Trevor Nyakane has shone on both sides of the scrum for the Springboks, but the skill is a rarity

How tough is it for a Test prop to play loosehead and tighthead?

“Back in the day I tried to play tighthead and it didn’t go too well!” jokes former Springboks loosehead and current La Rochelle scrum coach Gurthrö Steenkamp, when asked how rare the skill is to play both sides of the scrum to an elite standard. His experience was as a much younger man, but at the top end of rugby the ambi-shovers are scarce.

During the Test series with the British & Irish Lions, though, Trevor Nyakane‘s ability to anchor either side for South Africa – and attack from either role – has earnt him serious kudos. So why do we not see more elite props switching sides?

Steenkamp tells us: “Firstly we need to acknowledge the fact that Trevor, over the last few years, has simply been a tighthead. And he’s been fairly rock steady – in the first Test, (as a tighthead) alongside Ox Nché, he put in a very solid performance. But you also need to understand that Trevor was originally a loosehead. So even if he hasn’t played it in a long time, it’s not completely foreign to him.

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“If it was a classic, full-time tighthead who has never played loosehead going out over to loosehead, it would have been a different story. Because all of a sudden you don’t have two shoulders connected (to a team-mate and an opponent), you only have one shoulder, which is your right shoulder. Lots of tightheads when they go to loose feel a bit off-balance, and they don’t really feel comfortable. But it’s easier for a tighthead to move to loosehead.”

How tough is it for a Test prop to play loosehead and tighthead?

Gurthro Steenkamp packing down in 2011 (Getty Images)

One impressed observer of Trevor Nyakane’s performance off the bench last week was Sigma Lions scrum coach Julian Redelinghuys. The shape the Springboks replacement was able to get into, against the Lions pack, won Redelinghuys’s respect.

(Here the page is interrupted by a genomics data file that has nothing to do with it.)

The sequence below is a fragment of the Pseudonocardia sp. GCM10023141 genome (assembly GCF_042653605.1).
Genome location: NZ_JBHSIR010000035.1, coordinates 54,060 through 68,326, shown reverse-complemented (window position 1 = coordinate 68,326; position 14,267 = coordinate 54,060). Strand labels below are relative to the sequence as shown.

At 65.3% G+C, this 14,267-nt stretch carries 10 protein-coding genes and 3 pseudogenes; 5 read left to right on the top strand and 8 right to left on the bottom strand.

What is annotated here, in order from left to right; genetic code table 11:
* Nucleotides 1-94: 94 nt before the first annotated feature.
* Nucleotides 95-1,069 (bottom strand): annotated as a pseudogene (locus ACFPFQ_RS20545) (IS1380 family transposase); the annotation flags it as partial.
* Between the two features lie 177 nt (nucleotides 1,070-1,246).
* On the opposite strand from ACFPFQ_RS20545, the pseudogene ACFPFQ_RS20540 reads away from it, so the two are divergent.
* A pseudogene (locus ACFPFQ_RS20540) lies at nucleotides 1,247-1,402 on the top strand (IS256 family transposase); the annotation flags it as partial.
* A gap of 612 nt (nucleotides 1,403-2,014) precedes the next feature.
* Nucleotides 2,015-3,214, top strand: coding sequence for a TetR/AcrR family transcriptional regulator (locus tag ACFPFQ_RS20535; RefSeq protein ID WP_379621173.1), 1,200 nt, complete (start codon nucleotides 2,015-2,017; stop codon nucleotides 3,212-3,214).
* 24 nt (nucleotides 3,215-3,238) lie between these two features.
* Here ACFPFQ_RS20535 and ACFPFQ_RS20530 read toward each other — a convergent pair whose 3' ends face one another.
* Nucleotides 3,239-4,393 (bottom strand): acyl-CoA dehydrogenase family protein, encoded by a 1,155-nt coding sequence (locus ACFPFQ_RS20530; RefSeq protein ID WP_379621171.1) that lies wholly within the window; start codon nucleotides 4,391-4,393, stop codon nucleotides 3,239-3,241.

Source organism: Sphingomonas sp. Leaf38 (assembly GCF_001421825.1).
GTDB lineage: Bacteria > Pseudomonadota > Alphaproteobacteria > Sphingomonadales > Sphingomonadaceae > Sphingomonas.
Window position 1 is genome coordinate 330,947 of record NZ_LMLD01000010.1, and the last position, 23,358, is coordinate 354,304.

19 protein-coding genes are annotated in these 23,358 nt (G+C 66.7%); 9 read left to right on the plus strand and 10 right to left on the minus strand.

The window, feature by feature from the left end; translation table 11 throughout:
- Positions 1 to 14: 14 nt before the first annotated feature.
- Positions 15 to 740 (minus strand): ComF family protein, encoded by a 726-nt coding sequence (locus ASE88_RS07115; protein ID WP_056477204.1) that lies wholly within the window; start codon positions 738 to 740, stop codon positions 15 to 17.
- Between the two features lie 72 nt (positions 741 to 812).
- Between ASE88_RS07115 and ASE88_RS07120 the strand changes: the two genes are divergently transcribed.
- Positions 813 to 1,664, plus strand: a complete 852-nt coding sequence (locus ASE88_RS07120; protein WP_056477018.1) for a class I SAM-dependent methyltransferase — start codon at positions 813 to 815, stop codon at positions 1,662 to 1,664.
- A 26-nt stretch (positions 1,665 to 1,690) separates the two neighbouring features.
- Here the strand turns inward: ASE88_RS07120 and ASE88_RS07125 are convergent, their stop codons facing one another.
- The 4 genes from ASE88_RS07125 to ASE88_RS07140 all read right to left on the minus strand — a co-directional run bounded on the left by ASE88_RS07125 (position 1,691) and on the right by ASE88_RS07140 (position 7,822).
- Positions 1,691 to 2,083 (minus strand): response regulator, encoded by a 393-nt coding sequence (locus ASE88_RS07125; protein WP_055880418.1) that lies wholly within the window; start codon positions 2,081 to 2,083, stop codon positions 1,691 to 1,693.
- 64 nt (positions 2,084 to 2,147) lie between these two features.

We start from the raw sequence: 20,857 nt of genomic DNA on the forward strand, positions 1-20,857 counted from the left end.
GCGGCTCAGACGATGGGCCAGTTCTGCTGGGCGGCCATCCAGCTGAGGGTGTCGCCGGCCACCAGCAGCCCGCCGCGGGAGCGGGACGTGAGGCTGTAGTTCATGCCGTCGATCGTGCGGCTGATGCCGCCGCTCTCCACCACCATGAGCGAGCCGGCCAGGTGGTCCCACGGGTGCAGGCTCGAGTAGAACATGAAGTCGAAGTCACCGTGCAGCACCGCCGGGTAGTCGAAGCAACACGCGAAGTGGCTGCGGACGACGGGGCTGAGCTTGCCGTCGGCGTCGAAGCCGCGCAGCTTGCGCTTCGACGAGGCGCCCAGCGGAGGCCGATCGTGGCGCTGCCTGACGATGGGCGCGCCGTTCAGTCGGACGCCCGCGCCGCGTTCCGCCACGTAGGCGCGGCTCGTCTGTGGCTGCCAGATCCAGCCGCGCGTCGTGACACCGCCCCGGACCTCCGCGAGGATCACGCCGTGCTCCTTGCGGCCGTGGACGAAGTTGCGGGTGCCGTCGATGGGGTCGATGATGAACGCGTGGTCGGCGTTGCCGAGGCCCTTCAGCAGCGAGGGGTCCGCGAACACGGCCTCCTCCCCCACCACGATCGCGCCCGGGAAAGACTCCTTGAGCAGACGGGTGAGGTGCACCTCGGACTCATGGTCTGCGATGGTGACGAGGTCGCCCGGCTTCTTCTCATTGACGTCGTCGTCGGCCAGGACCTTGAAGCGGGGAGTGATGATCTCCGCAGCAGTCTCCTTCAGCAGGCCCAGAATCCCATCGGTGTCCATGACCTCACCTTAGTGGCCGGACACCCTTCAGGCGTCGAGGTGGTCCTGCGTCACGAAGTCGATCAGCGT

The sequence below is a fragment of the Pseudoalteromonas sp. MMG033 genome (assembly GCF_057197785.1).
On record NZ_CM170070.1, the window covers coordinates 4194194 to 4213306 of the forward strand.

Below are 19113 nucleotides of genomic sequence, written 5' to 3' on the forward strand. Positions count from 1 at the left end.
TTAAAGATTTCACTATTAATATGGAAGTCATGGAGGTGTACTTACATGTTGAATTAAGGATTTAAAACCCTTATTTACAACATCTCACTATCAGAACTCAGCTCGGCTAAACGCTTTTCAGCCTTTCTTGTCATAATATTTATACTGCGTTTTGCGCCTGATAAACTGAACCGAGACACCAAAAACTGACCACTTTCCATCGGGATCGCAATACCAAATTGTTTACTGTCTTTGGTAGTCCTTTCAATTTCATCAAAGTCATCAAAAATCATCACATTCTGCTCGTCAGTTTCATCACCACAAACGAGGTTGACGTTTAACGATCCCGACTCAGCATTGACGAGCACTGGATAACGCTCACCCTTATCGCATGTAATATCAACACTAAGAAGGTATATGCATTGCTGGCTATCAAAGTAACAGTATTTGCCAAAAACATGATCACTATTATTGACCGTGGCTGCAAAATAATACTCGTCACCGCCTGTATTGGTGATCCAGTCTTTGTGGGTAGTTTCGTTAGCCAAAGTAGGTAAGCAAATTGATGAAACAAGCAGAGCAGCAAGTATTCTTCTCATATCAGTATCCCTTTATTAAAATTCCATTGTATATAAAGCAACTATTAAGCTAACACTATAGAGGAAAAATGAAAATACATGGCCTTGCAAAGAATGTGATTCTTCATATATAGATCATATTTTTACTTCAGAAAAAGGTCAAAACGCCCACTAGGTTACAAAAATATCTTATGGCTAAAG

And Redelinghuys – himself a former Boks prop, whose career was cut short by a serious neck injury – is on hand to offer his views on the big technical difference between the positions. As someone who coaches Ruan Dreyer, a prop who plays on both sides for the Lions, he sees the differences daily.

“For a tighthead, having your shoulders in line with your hips is really important,” he begins. “And Vincent Koch showed a good picture at the weekend – his back was flat and in line with the ground, almost like two vertical lines. Whereas, with a loosehead, you want your hips a little bit below your shoulders, because there you can win the battle if you can get the (opposition) tighthead going up.

“They also need to come in at a little bit of an angle. It sounds weird to say it, but you want to get the tighthead to ‘bite’. To go in. But as a tighthead you never want to turn in unless you dominate. You want to stay square and avoid the loosehead getting their head on your chest.

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“With Trevor, it was his first time in a really long time he played loosehead and he was against a quality pack. But he had good shape, he worked really hard with his left arm and the results obviously spoke for themselves. They are a good outfit, the Springboks, and they are starting to get some time together as a pack – you can definitely see they’re going to get better and better the more time they spend together.”

Nyakane was asked about his position choice in the build-up to the deciding Test in the Lions series. He explained that while years ago he saw himself as a loosehead giving it a go at tight, today he sees himself as a full-on No 3.

How tough is it for a Test prop to play loosehead and tighthead?

South Africa’s fly-half Handre Pollard celebrates a successful Boks scrum (Getty Images)